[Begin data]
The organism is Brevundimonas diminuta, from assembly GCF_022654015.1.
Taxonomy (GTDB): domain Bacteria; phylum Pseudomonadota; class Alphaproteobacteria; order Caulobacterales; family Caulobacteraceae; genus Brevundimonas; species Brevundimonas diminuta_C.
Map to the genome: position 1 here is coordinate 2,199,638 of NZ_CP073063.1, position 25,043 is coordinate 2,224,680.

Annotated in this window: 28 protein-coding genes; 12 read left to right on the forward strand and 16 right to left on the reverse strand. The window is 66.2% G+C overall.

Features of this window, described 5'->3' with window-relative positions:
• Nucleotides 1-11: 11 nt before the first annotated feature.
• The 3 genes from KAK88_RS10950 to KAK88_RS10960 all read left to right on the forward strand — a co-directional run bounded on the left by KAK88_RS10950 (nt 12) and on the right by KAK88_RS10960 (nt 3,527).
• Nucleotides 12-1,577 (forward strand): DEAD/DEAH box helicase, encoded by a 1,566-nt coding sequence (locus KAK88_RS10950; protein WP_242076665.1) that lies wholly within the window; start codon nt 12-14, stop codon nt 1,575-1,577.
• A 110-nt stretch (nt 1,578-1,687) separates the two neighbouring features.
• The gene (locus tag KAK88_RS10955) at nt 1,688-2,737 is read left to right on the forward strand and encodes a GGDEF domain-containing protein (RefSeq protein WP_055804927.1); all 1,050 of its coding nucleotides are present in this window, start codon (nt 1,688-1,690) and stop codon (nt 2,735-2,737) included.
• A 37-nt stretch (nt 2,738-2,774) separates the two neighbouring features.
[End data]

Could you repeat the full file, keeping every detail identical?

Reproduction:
The organism is Brevundimonas diminuta, from assembly GCF_022654015.1.
Taxonomy (GTDB): domain Bacteria; phylum Pseudomonadota; class Alphaproteobacteria; order Caulobacterales; family Caulobacteraceae; genus Brevundimonas; species Brevundimonas diminuta_C.
Map to the genome: position 1 here is coordinate 2,199,638 of NZ_CP073063.1, position 25,043 is coordinate 2,224,680.

Annotated in this window: 28 protein-coding genes; 12 read left to right on the forward strand and 16 right to left on the reverse strand. The window is 66.2% G+C overall.

Features of this window, described 5'->3' with window-relative positions:
• Nucleotides 1-11: 11 nt before the first annotated feature.
• The 3 genes from KAK88_RS10950 to KAK88_RS10960 all read left to right on the forward strand — a co-directional run bounded on the left by KAK88_RS10950 (nt 12) and on the right by KAK88_RS10960 (nt 3,527).
• Nucleotides 12-1,577 (forward strand): DEAD/DEAH box helicase, encoded by a 1,566-nt coding sequence (locus KAK88_RS10950; protein WP_242076665.1) that lies wholly within the window; start codon nt 12-14, stop codon nt 1,575-1,577.
• A 110-nt stretch (nt 1,578-1,687) separates the two neighbouring features.
• The gene (locus tag KAK88_RS10955) at nt 1,688-2,737 is read left to right on the forward strand and encodes a GGDEF domain-containing protein (RefSeq protein WP_055804927.1); all 1,050 of its coding nucleotides are present in this window, start codon (nt 1,688-1,690) and stop codon (nt 2,735-2,737) included.
• A 37-nt stretch (nt 2,738-2,774) separates the two neighbouring features.